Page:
London, March 4 (ANI): A new research has suggested that a large space rock may have exploded over Antarctica thousands of years ago, showering a large area with debris, similar to the Tunguska event of 1908.
According to a report in BBC News, the evidence comes from accumulations of tiny meteoritic particles and a layer of extraterrestrial dust found in Antarctic ice cores.
The event would have been similar to the Tunguska event, which flattened a large area of Siberian forest in 1908.
It is thought to have been a so-called "airburst" in which a space rock does not reach the ground, but rather explodes in the atmosphere.
The research is based on a study of extraterrestrial debris found in granite from Miller Butte, in the Transantarctic Mountains, and a layer of cosmic dust represented in two Antarctic ice cores.
The debris from the mountains includes micrometeorites and tiny particles called spherules.
The study's authors think these spherules could be material eroded from a stony meteorite as it was heated up on its way through our atmosphere.
The spherules could potentially provide a signature to look for evidence of "airbursts" in the geological record.
A layer of extraterrestrial dust has been found in both the Dome C and Dome Fuji ice cores from Antarctica.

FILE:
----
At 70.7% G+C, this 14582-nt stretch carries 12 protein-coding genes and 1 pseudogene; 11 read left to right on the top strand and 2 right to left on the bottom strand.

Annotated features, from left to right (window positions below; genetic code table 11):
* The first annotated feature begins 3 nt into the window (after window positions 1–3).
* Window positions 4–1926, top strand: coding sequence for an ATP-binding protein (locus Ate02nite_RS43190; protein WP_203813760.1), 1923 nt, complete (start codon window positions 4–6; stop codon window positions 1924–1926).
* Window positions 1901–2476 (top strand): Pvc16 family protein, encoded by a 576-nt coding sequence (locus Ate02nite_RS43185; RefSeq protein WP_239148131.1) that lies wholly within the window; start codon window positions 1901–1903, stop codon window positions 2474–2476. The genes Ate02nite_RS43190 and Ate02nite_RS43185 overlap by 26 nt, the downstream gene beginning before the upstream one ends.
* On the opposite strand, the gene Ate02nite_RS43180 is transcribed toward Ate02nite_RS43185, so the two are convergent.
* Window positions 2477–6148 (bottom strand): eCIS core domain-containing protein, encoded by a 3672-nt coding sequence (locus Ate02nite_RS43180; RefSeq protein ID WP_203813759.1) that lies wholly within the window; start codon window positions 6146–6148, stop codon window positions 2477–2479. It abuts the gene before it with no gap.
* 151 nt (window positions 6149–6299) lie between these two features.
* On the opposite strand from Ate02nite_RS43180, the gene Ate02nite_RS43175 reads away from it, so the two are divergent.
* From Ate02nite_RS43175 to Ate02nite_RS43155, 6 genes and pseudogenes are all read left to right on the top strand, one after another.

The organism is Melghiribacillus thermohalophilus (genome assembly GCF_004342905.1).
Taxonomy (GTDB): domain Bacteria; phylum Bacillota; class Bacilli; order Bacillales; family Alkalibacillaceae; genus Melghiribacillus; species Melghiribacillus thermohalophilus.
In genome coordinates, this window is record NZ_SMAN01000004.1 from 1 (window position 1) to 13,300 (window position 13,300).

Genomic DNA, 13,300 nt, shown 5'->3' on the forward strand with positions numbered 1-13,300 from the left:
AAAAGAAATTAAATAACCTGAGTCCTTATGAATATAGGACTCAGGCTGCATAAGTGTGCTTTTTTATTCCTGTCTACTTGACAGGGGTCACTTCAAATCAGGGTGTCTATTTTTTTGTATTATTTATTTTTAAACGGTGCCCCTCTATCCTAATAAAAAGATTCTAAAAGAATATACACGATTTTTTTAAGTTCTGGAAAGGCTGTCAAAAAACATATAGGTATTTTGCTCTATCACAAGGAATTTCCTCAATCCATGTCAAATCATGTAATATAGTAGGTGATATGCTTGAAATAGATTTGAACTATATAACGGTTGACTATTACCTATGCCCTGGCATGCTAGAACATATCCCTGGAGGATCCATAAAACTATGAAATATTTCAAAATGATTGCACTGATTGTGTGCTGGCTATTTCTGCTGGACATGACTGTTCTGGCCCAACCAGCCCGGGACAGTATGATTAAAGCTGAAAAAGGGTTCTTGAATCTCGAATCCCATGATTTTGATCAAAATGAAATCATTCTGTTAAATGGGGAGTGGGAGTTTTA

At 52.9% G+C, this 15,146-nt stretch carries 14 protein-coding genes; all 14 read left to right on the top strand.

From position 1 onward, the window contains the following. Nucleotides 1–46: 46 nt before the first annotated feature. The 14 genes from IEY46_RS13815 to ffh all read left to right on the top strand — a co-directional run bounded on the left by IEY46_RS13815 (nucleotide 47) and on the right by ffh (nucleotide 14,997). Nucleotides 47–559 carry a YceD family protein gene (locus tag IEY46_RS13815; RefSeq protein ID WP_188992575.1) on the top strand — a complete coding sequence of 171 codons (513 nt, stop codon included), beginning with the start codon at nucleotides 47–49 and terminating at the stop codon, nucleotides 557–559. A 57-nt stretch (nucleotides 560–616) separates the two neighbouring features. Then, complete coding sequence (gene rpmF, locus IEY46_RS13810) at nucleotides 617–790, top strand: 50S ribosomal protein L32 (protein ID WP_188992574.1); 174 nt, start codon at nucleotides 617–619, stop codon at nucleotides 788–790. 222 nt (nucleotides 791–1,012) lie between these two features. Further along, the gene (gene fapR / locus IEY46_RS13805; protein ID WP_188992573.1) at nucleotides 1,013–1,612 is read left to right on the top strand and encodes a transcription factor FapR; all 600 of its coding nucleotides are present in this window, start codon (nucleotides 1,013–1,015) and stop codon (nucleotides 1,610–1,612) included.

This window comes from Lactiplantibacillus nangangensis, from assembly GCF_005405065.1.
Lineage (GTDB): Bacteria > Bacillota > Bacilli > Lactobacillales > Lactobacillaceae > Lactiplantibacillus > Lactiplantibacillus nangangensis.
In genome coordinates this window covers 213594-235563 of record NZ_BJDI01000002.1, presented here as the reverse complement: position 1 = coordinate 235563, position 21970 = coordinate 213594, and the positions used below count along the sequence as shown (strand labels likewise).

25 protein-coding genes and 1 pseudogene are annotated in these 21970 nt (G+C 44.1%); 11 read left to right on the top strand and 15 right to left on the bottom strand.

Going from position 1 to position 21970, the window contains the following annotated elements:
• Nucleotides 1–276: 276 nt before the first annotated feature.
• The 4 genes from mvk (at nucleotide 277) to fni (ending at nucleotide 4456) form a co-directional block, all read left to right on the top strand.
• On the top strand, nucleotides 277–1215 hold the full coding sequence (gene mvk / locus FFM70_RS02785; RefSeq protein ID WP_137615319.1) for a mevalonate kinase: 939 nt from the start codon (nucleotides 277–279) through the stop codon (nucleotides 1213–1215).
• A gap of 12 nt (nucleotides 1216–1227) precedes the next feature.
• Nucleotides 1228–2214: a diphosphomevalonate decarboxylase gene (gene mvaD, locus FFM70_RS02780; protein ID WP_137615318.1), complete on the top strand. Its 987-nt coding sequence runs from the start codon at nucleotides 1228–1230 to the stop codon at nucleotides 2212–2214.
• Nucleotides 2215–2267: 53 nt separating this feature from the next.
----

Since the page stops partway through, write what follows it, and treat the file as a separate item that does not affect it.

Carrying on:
The dust in both cores is dated to about 481,000 years ago - and is therefore likely to derive from the same event.
The team, comprising Luigi Folco and Matthias van Ginneken from the University of Siena, Italy, and Phil Bland from Imperial College London, UK, now conclude that the Dome C and Dome Fuji dust layers are also paired with debris from the Transantarctic Mountains.
They point to strong similarities in the texture and composition of the debris found in the ice cores and that found in the granite.
However, the sites are more than 2,900km apart. For cosmic debris to be spread over such a wide area, the researchers propose that an airburst is the most likely explanation.
They estimate that it could have been caused by an object weighing 100,000 tonnes.
"We've got similar material spread over a very large area. It's difficult to do that with any other mechanism," said co-author Dr Bland. (ANI)